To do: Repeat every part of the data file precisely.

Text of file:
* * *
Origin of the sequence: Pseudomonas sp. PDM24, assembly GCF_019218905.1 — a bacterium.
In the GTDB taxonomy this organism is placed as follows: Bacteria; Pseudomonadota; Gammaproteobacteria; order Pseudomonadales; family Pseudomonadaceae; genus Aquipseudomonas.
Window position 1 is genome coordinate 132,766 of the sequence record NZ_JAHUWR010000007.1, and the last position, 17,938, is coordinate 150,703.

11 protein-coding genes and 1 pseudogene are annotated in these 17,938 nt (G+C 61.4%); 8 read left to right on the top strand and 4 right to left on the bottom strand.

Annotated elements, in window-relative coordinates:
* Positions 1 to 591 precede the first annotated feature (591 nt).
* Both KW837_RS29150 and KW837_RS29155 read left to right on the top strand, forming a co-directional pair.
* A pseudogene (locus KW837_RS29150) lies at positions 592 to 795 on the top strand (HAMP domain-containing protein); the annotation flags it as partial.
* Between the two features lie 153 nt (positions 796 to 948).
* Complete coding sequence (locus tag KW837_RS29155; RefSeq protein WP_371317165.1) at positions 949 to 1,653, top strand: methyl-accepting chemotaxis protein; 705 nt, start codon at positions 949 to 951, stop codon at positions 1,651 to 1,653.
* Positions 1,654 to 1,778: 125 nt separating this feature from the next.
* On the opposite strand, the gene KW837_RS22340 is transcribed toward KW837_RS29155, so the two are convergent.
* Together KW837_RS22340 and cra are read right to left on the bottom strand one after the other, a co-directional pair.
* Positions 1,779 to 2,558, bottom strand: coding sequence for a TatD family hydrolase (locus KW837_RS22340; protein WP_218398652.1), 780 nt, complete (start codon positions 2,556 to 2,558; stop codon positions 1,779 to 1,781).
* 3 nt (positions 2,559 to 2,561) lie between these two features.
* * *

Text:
Origin of the sequence: Pseudomonas sp. PDM24, assembly GCF_019218905.1 — a bacterium.
In the GTDB taxonomy this organism is placed as follows: Bacteria; Pseudomonadota; Gammaproteobacteria; order Pseudomonadales; family Pseudomonadaceae; genus Aquipseudomonas.
Window position 1 is genome coordinate 132,766 of the sequence record NZ_JAHUWR010000007.1, and the last position, 17,938, is coordinate 150,703.

11 protein-coding genes and 1 pseudogene are annotated in these 17,938 nt (G+C 61.4%); 8 read left to right on the top strand and 4 right to left on the bottom strand.

Annotated elements, in window-relative coordinates:
* Positions 1 to 591 precede the first annotated feature (591 nt).
* Both KW837_RS29150 and KW837_RS29155 read left to right on the top strand, forming a co-directional pair.
* A pseudogene (locus KW837_RS29150) lies at positions 592 to 795 on the top strand (HAMP domain-containing protein); the annotation flags it as partial.
* Between the two features lie 153 nt (positions 796 to 948).
* Complete coding sequence (locus tag KW837_RS29155; RefSeq protein WP_371317165.1) at positions 949 to 1,653, top strand: methyl-accepting chemotaxis protein; 705 nt, start codon at positions 949 to 951, stop codon at positions 1,651 to 1,653.
* Positions 1,654 to 1,778: 125 nt separating this feature from the next.
* On the opposite strand, the gene KW837_RS22340 is transcribed toward KW837_RS29155, so the two are convergent.
* Together KW837_RS22340 and cra are read right to left on the bottom strand one after the other, a co-directional pair.
* Positions 1,779 to 2,558, bottom strand: coding sequence for a TatD family hydrolase (locus KW837_RS22340; protein WP_218398652.1), 780 nt, complete (start codon positions 2,556 to 2,558; stop codon positions 1,779 to 1,781).
* 3 nt (positions 2,559 to 2,561) lie between these two features.